It’s funny, since what I have is the memories of the interactions I described, it doesn’t feel to me like I described them graphically. If anything, the descriptions feel really bare-bones, almost like preliminary blueprints of what the moments themselves were. But that’s writing, so much of the time, at least prose. We take what we love, what we hold most dear, and we distill these descriptive and symbolic ingredients. I guess to really answer your question though, I just only really started to feel my own body in sex. It was the first place, space, whatever you want to call it, where I clicked into a deeper form of feeling. Now I find that in all kinds of ways, like sitting in the sun or feeling water on my hands or smelling a flower, but it was very, very hard for me to access that, and strangely, I think sex was where I first felt flickers of not being disassociated. 

And also, you know, there was this really important turn in theory when people started articulating that gender and sexuality are separate and different. And maybe we needed that, to push people to actually believe that transness is possible, but as with many theoretical articulations that are spread to combat violence, it overly reduced the thing. They’re separate and they’re also not always separate. For me, they are not easy to separate. 

Who is this book for?

I guess what I’m learning is that I don’t get to decide. I hope some people will read it and feel less lonely. I hope some white trans people from similar backgrounds to me will read it and feel connected or pushed in their thinking around how inherited power particularly shapes aspects of transness. I hope people who are really hurt by cultures of fame and recognition will connect to it. I hope people who aren’t necessarily thinking critically about their own will for power and recognition might read it and feel some different things about those themes. I hope some parents of trans or GNC or just really weird deviant children, will read it and make more room for their children’s doubt and confusion, without discounting their deep intuitions of who they are. And then, right back to the beginning, I have to accept that I don’t get to decide. It’s an offering. I’m not sure who will pick it up and meet me there. 

There is sometimes an uncomfortable intimacy with the narrator, particularly when you write about finding yourself disgusting and hard to bear. I think that as a reader, I felt uncomfortable because it was familiar—and typically the kinds of thoughts that I keep to myself. Do you worry about the potential for a stereotypical/negative conflation of queerness and mental health and your memoir?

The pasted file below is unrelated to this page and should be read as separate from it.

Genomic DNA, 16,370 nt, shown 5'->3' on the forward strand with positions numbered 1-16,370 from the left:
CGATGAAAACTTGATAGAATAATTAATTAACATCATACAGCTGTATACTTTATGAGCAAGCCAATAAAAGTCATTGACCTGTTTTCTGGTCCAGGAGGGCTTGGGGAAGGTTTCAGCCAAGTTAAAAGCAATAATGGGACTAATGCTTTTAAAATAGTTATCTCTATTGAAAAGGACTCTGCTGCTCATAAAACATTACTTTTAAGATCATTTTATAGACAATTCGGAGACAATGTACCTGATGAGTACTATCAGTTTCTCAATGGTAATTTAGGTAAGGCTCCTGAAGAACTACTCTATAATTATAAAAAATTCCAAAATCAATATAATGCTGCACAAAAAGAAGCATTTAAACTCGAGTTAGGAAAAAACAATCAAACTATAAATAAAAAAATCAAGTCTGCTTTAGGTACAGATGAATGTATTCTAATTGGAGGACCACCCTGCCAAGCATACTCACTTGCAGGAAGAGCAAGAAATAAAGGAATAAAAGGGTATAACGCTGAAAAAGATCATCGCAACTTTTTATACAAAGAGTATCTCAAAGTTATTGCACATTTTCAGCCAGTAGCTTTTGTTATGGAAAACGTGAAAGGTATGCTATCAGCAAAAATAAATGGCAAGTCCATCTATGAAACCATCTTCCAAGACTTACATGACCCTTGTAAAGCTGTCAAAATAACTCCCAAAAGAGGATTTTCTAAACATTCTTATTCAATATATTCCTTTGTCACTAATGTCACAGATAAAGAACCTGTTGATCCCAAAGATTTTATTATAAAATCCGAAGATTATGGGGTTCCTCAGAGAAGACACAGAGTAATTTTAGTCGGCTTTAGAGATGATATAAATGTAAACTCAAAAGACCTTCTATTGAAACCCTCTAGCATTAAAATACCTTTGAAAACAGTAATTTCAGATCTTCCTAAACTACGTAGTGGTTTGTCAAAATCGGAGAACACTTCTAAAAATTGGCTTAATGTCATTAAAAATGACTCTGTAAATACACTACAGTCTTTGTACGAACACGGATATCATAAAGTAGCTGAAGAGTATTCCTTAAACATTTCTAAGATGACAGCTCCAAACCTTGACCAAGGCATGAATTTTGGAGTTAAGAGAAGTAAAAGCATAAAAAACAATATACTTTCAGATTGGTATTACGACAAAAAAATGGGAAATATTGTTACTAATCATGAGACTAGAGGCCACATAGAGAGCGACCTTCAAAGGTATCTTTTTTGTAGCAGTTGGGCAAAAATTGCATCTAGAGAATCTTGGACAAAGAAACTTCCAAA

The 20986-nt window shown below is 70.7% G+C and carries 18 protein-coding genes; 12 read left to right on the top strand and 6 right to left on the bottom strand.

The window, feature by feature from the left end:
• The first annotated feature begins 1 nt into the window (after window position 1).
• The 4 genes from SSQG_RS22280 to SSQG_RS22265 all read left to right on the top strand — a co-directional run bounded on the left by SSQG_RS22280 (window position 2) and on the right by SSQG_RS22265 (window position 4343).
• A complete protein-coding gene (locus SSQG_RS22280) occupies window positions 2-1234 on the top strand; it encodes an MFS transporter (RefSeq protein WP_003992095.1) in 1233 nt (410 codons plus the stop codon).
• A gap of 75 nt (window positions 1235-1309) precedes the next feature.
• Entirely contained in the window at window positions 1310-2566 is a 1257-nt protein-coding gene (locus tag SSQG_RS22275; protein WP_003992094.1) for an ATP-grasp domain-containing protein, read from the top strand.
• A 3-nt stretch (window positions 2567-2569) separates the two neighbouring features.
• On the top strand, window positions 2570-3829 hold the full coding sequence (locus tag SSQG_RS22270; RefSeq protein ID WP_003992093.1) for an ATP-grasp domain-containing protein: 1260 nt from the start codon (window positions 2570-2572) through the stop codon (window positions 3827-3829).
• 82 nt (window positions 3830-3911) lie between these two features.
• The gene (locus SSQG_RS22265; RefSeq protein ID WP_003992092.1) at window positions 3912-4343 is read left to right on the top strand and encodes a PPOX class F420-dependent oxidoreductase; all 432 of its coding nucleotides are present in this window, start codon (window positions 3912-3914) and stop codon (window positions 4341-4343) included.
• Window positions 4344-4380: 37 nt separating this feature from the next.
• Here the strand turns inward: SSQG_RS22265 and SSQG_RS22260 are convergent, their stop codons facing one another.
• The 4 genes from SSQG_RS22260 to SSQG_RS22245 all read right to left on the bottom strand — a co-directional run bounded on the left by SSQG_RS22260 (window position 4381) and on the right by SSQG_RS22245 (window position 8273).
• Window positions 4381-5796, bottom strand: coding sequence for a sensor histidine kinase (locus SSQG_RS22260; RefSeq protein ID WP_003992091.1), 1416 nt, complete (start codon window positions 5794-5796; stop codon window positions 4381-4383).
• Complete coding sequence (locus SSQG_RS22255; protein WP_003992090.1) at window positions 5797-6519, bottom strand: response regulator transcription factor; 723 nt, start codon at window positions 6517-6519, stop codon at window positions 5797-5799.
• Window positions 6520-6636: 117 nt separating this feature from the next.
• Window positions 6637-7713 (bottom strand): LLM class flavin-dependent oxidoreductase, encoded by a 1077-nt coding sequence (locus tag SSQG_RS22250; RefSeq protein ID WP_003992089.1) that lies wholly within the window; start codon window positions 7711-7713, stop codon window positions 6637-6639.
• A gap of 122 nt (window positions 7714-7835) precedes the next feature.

Yes, of course, but I also believe in a deep way that we can’t limit our articulations of ourselves to best fit into the small shapes. Many brilliant writers and thinkers have both written and talked about the ways that trans people often only get access to the care they need if they can convince institutions and people with power that they are sane. Of course this is because, on a deep level (and on an empirical level) many people still believe that transness is a mental illness. And my belief about that is A) who are you to decide, doctor? and B) what’s so bad about being mentally ill? Many trans people are mentally ill. Many cis people are mentally ill. People have different beliefs about that and other people are better equipped to discuss the minutiae of how society creates abnormal subjectivities through stigmatization. What’s important to me, always, is that no one gets left behindand if public narratives propagate this idea of the sane, sovereign trans subject who is an efficient worker and a good citizen and a handsome soldier, then all the other gender freaks who can’t or don’t want to be a citizen in that way will continue being delegitimized, which has very real material consequences. So I guess in my writing I’m always trying to do the dance between “transness is legitimate” and also “it’s powerful to be illegitimate.” 

What queer/trans literature have you read lately that you feel your book is in conversation with? What trends do you see in contemporary queer literature?

I’m not sure if I’m in conversation with all the writers I love because I haven’t asked them! And they might not feel like they’re in conversation with me. I just finished Time Is a Thing That Moves Through the Body, by T Fleischman, which I loved so much. I was genuinely so sad when I finished it, because I didn’t want it to be over.  It almost felt like getting broken up with. Like we had more we needed to do together.

My friend Hannah Baer wrote a book called trans girl suicide museum, which I also love so much. We’re technically “in conversation” because we’re friends and talk all the time. But, like T Fleischman’s book, it’s unresolved and kaleidoscopic and fractal in the way it utilizes “memoir” or “autobiographical writing” or whatever you want to call it, to work through gender, power, lust, shame, etc., (forces that are really important to me). 

I also think “trans memoir,” this funny category, exists across a really wide array of mediums and genres. It’s most nourishing to me when it does the work of deconstructing how desire (for a new body, another body, a different world) comes to be. And that appears all over the place. In a conversation, a journal entry, a stranger we see on the street, a YouTube video. There are pieces of those stories all around us. 

After reading a book I enjoy so much, I can’t help but ask: what’s next?

I wish I knew. I think I need space and time to sit with this “book.” A book is a weird and sort of tyrannical project, especially when the ingredients of it are a version of your own life. I’m writing more lately, after a period of pause. For an hour a day in my notebook, even just keeping lists of moments that matter to me. But I need to keep collecting without the constraint of a book shaping my reality, for a little while. 

About the author

Alanna Duncan is a writer living in Brooklyn. She is at work on a collection of essays in queer forms.